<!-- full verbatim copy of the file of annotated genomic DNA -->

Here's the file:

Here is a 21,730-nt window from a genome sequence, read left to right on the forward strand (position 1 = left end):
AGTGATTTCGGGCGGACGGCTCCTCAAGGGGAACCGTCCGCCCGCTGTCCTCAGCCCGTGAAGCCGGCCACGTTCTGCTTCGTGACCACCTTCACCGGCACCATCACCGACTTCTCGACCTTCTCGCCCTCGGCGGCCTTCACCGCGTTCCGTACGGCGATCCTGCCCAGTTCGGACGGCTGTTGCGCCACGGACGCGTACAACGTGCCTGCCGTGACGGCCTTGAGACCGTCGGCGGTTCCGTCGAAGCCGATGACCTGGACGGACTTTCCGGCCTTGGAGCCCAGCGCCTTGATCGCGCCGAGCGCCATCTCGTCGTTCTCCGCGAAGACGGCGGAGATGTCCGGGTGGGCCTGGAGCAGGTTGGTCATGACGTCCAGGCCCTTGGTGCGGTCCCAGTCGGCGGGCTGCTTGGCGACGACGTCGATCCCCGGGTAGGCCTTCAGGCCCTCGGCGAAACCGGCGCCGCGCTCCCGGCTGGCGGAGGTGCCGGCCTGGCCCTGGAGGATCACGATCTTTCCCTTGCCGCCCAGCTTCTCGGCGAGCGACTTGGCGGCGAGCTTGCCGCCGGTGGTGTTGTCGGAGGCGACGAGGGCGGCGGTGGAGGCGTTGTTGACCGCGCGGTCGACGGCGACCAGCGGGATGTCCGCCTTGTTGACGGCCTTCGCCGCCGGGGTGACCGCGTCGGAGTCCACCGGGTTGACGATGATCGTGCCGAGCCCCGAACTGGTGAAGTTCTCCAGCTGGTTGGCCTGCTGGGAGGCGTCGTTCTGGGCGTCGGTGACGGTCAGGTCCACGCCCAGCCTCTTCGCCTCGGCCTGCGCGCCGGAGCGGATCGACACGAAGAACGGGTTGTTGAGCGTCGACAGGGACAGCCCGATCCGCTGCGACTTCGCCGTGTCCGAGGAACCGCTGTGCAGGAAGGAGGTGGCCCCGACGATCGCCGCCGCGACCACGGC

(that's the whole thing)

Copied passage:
Here is a 21,730-nt window from a genome sequence, read left to right on the forward strand (position 1 = left end):
AGTGATTTCGGGCGGACGGCTCCTCAAGGGGAACCGTCCGCCCGCTGTCCTCAGCCCGTGAAGCCGGCCACGTTCTGCTTCGTGACCACCTTCACCGGCACCATCACCGACTTCTCGACCTTCTCGCCCTCGGCGGCCTTCACCGCGTTCCGTACGGCGATCCTGCCCAGTTCGGACGGCTGTTGCGCCACGGACGCGTACAACGTGCCTGCCGTGACGGCCTTGAGACCGTCGGCGGTTCCGTCGAAGCCGATGACCTGGACGGACTTTCCGGCCTTGGAGCCCAGCGCCTTGATCGCGCCGAGCGCCATCTCGTCGTTCTCCGCGAAGACGGCGGAGATGTCCGGGTGGGCCTGGAGCAGGTTGGTCATGACGTCCAGGCCCTTGGTGCGGTCCCAGTCGGCGGGCTGCTTGGCGACGACGTCGATCCCCGGGTAGGCCTTCAGGCCCTCGGCGAAACCGGCGCCGCGCTCCCGGCTGGCGGAGGTGCCGGCCTGGCCCTGGAGGATCACGATCTTTCCCTTGCCGCCCAGCTTCTCGGCGAGCGACTTGGCGGCGAGCTTGCCGCCGGTGGTGTTGTCGGAGGCGACGAGGGCGGCGGTGGAGGCGTTGTTGACCGCGCGGTCGACGGCGACCAGCGGGATGTCCGCCTTGTTGACGGCCTTCGCCGCCGGGGTGACCGCGTCGGAGTCCACCGGGTTGACGATGATCGTGCCGAGCCCCGAACTGGTGAAGTTCTCCAGCTGGTTGGCCTGCTGGGAGGCGTCGTTCTGGGCGTCGGTGACGGTCAGGTCCACGCCCAGCCTCTTCGCCTCGGCCTGCGCGCCGGAGCGGATCGACACGAAGAACGGGTTGTTGAGCGTCGACAGGGACAGCCCGATCCGCTGCGACTTCGCCGTGTCCGAGGAACCGCTGTGCAGGAAGGAGGTGGCCCCGACGATCGCCGCCGCGACCACGGC